We stopped for lunch at a small restaurant by the river. Despite my earlier prediction, it was quickly evident that this place was not used to having foreigners. The old ladies who ran the place at first didn’t seem to know what to do with us, but then after discovering that we spoke some Japanese they were relieved and became very friendly. They sat down at our table and started talking to us.

Not only did they give us all sorts of free food, as we were leaving one of them said, “Please, take this as a gift from all of us,” and gave us some bread from their bakery to take home. Ah, countryside hospitality.

“It’s nice to be so popular,” my friend said to me after we left.

“Just think,” I said, “We could go home and spend our whole lives working for fame and recognition, and never be as popular as we are right now just for being here.”

After lunch, we continued heading up in the direction of what we thought was north. Pretty soon we were climbing up the mountain, and the road narrowed from a wide road into a small and curvy road. It was a scenic drive through the mountains, but we began to wonder if this was going to lead to anywhere we wanted to go. We kept going under the hope that around the next bend the road would straighten out and widen and we would be once again cruising north. After a while we kept going up the road just because we hated the idea of turning around and back tracking all the land we had already covered.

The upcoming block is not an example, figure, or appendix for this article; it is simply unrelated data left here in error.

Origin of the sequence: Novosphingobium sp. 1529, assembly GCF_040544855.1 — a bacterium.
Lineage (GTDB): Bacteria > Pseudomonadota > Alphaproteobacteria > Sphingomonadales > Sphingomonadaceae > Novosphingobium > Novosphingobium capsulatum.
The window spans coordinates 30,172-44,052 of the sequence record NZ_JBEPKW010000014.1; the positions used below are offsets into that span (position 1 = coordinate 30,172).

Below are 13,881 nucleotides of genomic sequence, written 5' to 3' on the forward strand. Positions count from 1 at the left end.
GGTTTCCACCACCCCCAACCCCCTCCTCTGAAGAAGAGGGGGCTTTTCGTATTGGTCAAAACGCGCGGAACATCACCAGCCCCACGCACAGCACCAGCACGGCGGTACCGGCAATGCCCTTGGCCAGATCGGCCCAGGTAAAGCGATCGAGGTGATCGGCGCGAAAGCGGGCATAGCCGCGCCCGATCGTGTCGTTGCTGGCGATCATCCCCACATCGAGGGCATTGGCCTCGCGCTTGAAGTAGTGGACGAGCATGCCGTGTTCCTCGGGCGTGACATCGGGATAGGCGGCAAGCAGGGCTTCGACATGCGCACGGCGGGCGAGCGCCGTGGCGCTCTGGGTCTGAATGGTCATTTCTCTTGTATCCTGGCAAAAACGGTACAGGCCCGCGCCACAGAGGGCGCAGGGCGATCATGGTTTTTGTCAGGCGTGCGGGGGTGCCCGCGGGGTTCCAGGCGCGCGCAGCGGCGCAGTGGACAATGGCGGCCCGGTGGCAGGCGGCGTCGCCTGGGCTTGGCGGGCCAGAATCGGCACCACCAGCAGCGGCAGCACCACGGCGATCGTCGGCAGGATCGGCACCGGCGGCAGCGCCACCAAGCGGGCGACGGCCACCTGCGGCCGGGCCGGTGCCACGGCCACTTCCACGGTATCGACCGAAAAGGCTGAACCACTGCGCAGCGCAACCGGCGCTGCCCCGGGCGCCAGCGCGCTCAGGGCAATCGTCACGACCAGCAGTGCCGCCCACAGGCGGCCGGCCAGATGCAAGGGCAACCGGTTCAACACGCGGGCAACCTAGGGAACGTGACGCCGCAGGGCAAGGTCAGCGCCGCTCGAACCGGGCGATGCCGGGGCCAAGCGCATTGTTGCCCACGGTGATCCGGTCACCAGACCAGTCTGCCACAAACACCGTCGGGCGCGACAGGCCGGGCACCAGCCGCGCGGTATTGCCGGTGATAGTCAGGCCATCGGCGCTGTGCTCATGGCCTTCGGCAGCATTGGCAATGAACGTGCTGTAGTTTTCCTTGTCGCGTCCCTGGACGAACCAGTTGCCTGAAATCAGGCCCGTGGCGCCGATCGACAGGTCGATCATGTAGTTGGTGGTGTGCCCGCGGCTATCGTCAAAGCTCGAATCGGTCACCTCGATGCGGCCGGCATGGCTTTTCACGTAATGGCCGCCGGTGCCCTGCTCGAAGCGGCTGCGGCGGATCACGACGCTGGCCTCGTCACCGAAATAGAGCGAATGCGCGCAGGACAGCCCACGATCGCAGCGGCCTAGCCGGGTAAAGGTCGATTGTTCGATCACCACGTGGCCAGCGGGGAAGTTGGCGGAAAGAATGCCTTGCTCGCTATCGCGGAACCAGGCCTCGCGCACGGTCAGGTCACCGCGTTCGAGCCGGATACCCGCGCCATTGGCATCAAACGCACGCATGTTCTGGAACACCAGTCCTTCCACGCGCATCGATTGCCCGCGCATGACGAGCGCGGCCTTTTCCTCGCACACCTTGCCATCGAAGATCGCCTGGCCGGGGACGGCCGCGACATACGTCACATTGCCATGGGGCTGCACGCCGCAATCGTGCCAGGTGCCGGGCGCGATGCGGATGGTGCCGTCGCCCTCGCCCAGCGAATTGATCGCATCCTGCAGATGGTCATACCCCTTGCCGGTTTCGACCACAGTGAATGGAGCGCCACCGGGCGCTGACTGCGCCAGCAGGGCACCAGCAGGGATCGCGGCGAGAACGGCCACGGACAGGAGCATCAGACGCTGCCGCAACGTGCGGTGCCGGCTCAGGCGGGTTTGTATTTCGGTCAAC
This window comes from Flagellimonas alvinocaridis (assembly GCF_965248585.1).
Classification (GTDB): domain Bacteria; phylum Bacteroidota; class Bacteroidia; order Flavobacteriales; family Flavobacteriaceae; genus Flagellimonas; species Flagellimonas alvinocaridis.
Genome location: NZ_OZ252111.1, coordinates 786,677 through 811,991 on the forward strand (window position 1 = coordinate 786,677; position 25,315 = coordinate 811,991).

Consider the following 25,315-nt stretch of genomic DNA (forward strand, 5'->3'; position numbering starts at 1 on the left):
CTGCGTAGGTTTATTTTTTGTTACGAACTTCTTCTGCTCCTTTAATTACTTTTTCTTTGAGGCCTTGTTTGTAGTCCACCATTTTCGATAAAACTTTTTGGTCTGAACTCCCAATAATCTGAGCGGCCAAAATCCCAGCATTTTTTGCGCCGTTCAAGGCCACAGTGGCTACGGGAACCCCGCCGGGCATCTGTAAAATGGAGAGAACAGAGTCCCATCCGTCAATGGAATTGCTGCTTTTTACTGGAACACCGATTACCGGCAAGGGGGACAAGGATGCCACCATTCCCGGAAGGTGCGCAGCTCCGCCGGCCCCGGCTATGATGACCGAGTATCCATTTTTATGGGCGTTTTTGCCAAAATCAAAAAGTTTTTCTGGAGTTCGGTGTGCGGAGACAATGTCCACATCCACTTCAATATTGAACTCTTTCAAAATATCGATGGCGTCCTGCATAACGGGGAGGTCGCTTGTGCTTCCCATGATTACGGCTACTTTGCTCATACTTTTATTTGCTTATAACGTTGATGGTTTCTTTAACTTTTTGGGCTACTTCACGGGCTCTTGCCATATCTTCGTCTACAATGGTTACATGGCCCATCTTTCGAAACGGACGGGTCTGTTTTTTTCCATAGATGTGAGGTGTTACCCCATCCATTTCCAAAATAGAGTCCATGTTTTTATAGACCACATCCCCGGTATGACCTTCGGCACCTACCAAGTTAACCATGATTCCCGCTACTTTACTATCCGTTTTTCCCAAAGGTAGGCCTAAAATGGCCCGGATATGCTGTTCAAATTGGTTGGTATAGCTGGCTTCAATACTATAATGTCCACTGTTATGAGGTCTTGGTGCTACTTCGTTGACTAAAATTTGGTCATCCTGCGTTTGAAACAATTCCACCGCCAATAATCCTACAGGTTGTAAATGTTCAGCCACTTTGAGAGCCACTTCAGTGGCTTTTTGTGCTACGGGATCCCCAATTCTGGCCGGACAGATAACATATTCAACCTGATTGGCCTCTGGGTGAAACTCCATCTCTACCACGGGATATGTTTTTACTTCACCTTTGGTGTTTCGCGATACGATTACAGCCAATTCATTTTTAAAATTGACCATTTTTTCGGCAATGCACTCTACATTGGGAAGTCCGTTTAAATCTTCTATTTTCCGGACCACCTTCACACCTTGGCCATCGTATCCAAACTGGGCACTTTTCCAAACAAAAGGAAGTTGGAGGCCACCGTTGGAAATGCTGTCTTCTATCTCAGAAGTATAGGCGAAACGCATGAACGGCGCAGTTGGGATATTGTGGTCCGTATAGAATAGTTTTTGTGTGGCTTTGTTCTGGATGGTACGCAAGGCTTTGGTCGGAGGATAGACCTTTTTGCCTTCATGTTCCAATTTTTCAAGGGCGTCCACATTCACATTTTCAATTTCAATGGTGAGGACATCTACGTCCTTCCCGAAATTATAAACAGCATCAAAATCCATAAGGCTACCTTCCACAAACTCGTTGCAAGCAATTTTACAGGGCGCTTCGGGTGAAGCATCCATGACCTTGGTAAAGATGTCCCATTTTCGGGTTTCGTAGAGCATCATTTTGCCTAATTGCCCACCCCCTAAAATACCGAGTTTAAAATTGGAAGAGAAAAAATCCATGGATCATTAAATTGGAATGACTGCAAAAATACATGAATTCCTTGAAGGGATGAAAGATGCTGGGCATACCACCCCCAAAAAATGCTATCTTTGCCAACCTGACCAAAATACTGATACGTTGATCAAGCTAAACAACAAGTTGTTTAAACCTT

“It’s got to lead somewhere,” my friend said. “They wouldn’t go through all the trouble of building a road like this unless it led somewhere.”

I, being somewhat more familiar with Japanese roads, began to consider the possibility that it indeed might not go anywhere. “Sometimes in Japan they do build roads that go nowhere,” I explained.

We kept up the road until we round our way blocked by construction. We talked briefly with the construction workers who confirmed our suspicion that the road, in fact, really didn’t go anywhere. Then we turned around and headed back.

On the way back down we stopped at a temple with a huge statue of Buddha. The statue was pretty impressive, but we had both seen so many temples during our stay in Japan that this wasn’t anything exciting anymore.